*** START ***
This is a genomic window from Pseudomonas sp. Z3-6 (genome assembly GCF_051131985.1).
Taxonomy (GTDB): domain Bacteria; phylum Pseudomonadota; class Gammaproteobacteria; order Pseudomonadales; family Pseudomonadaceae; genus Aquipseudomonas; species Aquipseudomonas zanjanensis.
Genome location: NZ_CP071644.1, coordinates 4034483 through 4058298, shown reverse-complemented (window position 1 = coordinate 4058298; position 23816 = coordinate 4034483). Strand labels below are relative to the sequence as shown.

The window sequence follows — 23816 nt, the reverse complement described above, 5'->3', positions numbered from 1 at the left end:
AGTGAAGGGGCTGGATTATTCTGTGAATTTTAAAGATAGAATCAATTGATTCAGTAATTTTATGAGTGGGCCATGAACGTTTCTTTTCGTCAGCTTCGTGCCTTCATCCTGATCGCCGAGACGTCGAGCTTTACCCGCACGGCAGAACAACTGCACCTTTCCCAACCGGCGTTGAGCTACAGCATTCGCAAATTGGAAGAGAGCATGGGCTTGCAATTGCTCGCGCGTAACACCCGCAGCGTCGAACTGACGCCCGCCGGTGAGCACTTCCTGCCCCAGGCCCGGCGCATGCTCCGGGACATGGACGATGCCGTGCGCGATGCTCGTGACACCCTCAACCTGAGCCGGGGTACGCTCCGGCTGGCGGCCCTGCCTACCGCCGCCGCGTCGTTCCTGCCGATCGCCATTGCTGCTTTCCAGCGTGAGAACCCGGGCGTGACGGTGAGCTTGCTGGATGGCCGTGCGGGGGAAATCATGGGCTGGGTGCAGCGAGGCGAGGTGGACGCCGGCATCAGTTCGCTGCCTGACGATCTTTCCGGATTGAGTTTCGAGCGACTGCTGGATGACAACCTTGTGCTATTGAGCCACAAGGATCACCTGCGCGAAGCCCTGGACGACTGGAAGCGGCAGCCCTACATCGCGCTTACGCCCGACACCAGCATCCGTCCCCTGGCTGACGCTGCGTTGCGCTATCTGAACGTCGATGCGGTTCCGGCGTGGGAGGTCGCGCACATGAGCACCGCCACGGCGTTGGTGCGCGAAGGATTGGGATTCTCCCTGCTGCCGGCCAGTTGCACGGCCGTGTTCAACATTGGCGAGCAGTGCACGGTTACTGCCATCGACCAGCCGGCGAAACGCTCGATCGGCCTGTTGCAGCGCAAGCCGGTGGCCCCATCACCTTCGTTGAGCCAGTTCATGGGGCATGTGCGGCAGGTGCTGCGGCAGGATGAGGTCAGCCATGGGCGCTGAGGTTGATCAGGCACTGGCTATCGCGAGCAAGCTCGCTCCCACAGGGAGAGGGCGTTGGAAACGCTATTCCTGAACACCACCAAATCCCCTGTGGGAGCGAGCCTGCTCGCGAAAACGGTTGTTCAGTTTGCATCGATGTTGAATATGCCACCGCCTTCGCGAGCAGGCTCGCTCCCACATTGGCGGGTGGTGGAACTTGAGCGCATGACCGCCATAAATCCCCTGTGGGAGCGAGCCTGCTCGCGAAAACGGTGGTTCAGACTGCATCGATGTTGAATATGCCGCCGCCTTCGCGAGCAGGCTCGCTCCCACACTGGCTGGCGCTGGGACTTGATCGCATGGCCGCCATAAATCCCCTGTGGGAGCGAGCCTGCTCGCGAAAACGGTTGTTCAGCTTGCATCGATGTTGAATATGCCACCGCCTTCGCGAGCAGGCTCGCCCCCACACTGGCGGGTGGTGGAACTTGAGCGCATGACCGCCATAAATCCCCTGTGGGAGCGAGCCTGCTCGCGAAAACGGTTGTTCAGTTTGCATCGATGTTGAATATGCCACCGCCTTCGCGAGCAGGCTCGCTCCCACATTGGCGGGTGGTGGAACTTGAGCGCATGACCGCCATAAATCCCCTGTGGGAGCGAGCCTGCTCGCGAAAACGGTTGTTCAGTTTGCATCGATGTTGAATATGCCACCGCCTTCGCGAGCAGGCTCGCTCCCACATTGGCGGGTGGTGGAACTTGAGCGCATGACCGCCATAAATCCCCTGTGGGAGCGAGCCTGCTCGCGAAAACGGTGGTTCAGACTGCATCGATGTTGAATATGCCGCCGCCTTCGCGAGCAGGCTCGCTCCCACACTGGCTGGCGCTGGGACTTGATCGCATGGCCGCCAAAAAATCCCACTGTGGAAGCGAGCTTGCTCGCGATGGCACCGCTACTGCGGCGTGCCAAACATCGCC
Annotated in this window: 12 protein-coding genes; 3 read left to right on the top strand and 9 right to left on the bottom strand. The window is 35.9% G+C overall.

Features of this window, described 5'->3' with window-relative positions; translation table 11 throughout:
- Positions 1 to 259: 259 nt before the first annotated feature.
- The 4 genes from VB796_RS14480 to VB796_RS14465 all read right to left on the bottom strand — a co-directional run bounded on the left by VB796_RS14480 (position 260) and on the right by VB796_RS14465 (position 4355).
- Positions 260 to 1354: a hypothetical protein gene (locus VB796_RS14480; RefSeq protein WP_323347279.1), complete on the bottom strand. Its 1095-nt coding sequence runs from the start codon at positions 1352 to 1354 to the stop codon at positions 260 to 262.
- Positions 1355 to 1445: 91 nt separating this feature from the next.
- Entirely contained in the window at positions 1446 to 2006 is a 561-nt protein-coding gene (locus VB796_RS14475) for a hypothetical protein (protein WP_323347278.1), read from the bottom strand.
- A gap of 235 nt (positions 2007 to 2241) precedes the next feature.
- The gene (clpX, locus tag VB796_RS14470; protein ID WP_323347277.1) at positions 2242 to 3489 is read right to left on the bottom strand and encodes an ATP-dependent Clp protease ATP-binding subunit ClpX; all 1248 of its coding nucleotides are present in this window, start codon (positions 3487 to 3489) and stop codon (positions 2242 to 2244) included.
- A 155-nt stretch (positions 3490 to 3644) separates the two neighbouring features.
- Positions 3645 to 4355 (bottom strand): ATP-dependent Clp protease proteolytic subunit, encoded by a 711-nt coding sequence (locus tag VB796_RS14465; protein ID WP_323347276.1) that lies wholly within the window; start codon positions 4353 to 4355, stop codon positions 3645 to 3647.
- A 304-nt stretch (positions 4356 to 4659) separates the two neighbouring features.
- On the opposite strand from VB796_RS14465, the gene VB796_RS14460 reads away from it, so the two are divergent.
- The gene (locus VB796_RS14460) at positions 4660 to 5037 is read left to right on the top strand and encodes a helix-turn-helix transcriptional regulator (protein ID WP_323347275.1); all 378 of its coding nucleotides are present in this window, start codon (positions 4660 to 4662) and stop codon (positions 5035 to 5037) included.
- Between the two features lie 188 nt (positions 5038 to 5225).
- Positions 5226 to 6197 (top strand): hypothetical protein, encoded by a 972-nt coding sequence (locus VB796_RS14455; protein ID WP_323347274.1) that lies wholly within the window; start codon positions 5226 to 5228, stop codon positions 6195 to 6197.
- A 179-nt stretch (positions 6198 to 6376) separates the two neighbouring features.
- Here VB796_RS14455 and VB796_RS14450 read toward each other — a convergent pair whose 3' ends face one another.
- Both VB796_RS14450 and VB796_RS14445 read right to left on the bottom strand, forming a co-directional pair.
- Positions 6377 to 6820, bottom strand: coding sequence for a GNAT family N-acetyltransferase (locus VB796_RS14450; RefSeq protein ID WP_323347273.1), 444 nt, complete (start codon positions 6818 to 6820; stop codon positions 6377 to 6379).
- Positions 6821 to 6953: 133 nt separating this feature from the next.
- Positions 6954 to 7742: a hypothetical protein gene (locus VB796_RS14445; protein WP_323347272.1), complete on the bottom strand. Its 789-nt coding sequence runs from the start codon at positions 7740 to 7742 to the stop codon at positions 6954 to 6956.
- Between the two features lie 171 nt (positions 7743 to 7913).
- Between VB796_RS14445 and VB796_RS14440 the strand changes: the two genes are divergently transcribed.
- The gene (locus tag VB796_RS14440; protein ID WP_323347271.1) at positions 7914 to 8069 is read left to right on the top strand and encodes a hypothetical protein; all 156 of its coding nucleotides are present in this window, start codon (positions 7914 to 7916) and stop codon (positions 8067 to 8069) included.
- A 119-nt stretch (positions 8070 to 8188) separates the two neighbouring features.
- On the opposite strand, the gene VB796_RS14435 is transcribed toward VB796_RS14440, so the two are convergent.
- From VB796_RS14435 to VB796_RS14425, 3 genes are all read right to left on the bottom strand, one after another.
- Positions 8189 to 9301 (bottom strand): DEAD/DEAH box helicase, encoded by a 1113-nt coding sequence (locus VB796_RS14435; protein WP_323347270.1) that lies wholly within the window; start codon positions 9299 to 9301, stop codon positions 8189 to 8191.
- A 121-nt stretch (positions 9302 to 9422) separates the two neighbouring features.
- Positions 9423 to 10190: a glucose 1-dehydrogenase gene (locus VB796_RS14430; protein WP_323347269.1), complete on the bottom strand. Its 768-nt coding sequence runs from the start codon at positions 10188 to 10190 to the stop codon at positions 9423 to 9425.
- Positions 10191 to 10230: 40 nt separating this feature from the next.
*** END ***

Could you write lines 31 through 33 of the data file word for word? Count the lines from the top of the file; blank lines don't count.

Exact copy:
- A 119-nt stretch (positions 8070 to 8188) separates the two neighbouring features.
- On the opposite strand, the gene VB796_RS14435 is transcribed toward VB796_RS14440, so the two are convergent.
- From VB796_RS14435 to VB796_RS14425, 3 genes are all read right to left on the bottom strand, one after another.